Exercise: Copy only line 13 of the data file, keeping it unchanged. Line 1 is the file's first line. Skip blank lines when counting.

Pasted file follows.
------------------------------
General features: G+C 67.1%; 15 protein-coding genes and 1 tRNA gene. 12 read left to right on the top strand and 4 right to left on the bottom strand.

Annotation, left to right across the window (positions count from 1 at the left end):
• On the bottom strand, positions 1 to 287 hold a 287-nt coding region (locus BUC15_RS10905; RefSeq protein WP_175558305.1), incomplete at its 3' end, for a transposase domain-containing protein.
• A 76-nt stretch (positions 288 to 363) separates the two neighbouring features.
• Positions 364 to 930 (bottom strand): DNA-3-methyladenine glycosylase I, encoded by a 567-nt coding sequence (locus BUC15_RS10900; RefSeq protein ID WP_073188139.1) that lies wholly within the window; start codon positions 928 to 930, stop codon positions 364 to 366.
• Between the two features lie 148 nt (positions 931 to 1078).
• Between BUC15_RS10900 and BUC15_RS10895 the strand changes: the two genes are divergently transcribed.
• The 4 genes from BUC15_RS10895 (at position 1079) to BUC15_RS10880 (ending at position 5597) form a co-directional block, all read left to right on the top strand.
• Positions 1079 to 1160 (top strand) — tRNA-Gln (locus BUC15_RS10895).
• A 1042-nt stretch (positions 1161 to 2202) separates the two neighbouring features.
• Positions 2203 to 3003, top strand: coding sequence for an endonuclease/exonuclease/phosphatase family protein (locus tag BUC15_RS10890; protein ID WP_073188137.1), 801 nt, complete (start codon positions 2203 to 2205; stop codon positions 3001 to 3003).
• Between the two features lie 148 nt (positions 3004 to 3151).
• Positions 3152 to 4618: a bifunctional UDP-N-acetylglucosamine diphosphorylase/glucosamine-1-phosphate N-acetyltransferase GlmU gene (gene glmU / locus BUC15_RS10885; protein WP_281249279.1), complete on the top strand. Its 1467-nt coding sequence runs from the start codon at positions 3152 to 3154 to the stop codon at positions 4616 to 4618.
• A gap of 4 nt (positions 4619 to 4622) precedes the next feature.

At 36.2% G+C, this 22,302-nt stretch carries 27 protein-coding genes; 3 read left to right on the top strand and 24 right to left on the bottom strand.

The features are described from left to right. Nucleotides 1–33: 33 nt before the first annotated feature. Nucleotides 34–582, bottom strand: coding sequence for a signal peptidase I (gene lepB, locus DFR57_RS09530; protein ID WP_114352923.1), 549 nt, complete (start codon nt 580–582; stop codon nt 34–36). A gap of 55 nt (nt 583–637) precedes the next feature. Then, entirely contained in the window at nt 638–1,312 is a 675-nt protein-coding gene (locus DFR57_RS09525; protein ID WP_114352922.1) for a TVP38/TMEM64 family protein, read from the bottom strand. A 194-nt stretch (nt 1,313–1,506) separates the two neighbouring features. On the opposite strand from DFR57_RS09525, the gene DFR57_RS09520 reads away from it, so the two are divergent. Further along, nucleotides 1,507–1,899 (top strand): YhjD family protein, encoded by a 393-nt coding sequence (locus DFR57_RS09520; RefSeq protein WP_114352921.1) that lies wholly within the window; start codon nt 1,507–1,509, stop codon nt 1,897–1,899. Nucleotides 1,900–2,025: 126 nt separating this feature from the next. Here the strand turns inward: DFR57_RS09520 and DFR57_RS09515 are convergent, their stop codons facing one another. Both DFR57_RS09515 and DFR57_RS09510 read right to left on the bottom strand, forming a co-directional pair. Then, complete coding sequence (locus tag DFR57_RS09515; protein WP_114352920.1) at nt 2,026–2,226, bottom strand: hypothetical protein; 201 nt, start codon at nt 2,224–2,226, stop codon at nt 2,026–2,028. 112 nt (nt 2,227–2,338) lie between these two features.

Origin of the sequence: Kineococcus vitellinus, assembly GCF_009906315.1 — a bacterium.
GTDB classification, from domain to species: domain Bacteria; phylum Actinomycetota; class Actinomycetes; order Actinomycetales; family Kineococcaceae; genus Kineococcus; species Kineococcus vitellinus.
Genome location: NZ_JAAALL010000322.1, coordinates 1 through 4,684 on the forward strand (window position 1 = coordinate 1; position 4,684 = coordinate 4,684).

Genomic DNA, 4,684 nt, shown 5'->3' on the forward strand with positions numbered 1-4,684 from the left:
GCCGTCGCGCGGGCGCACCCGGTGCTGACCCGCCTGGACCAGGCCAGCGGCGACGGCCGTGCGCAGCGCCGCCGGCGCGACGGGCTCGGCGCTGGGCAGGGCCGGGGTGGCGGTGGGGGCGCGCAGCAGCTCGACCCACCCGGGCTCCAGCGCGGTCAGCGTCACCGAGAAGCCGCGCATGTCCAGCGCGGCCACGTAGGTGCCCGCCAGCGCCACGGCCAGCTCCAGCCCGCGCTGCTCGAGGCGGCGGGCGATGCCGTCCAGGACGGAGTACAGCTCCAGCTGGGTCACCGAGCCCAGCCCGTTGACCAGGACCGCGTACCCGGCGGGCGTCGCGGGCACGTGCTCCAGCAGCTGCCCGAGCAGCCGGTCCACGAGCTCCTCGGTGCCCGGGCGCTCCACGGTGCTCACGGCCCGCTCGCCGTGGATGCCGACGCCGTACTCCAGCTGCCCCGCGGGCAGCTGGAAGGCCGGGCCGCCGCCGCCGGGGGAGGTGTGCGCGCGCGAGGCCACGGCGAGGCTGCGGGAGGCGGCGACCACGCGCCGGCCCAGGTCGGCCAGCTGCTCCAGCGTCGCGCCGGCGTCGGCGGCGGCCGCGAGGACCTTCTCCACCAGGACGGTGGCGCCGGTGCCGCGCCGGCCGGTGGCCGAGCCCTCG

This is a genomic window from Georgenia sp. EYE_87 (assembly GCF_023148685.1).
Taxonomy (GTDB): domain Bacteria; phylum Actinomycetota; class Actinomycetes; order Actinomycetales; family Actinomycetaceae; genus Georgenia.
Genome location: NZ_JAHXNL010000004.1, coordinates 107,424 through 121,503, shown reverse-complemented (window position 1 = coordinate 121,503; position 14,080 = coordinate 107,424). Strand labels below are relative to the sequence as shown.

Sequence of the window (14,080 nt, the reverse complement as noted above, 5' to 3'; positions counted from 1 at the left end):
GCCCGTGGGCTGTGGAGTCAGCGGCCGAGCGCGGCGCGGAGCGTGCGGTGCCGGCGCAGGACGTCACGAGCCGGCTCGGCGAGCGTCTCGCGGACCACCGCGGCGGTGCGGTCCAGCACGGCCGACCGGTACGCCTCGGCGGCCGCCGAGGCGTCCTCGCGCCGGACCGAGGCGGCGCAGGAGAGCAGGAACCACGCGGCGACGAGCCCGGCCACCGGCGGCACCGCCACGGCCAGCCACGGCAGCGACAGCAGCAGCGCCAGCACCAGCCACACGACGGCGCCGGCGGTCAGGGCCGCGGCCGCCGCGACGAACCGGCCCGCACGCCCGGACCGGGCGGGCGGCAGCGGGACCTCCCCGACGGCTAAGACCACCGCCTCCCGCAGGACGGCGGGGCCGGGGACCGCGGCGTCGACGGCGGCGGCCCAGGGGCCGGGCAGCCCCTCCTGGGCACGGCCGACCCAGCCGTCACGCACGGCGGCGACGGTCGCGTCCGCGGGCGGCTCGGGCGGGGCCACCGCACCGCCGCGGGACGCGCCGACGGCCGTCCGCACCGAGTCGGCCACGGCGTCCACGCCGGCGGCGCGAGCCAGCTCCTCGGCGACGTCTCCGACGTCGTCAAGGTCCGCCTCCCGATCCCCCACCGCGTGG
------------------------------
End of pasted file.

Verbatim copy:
• Positions 3152 to 4618: a bifunctional UDP-N-acetylglucosamine diphosphorylase/glucosamine-1-phosphate N-acetyltransferase GlmU gene (gene glmU / locus BUC15_RS10885; protein WP_281249279.1), complete on the top strand. Its 1467-nt coding sequence runs from the start codon at positions 3152 to 3154 to the stop codon at positions 4616 to 4618.